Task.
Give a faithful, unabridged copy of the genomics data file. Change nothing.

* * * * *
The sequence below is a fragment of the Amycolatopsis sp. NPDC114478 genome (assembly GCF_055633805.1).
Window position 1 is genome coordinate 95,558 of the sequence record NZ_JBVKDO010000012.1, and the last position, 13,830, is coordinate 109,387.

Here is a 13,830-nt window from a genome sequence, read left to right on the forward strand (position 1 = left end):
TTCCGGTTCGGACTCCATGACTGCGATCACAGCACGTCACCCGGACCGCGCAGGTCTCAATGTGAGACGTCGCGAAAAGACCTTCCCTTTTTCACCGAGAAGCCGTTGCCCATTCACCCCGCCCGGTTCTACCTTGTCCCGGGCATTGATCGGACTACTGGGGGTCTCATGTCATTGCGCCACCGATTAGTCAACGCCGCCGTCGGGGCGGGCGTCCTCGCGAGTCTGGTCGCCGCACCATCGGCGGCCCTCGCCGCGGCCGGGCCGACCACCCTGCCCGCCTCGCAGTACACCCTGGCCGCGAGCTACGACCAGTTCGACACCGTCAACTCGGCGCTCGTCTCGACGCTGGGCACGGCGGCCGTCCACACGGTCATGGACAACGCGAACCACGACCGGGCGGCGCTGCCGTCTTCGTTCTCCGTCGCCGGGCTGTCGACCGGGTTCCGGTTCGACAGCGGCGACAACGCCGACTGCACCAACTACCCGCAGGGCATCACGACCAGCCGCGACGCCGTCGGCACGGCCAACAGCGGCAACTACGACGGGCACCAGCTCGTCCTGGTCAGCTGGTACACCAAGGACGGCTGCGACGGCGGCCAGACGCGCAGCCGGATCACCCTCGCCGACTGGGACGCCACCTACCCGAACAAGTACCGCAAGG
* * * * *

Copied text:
The sequence below is a fragment of the Amycolatopsis sp. NPDC114478 genome (assembly GCF_055633805.1).
Window position 1 is genome coordinate 95,558 of the sequence record NZ_JBVKDO010000012.1, and the last position, 13,830, is coordinate 109,387.

Here is a 13,830-nt window from a genome sequence, read left to right on the forward strand (position 1 = left end):
TTCCGGTTCGGACTCCATGACTGCGATCACAGCACGTCACCCGGACCGCGCAGGTCTCAATGTGAGACGTCGCGAAAAGACCTTCCCTTTTTCACCGAGAAGCCGTTGCCCATTCACCCCGCCCGGTTCTACCTTGTCCCGGGCATTGATCGGACTACTGGGGGTCTCATGTCATTGCGCCACCGATTAGTCAACGCCGCCGTCGGGGCGGGCGTCCTCGCGAGTCTGGTCGCCGCACCATCGGCGGCCCTCGCCGCGGCCGGGCCGACCACCCTGCCCGCCTCGCAGTACACCCTGGCCGCGAGCTACGACCAGTTCGACACCGTCAACTCGGCGCTCGTCTCGACGCTGGGCACGGCGGCCGTCCACACGGTCATGGACAACGCGAACCACGACCGGGCGGCGCTGCCGTCTTCGTTCTCCGTCGCCGGGCTGTCGACCGGGTTCCGGTTCGACAGCGGCGACAACGCCGACTGCACCAACTACCCGCAGGGCATCACGACCAGCCGCGACGCCGTCGGCACGGCCAACAGCGGCAACTACGACGGGCACCAGCTCGTCCTGGTCAGCTGGTACACCAAGGACGGCTGCGACGGCGGCCAGACGCGCAGCCGGATCACCCTCGCCGACTGGGACGCCACCTACCCGAACAAGTACCGCAAGG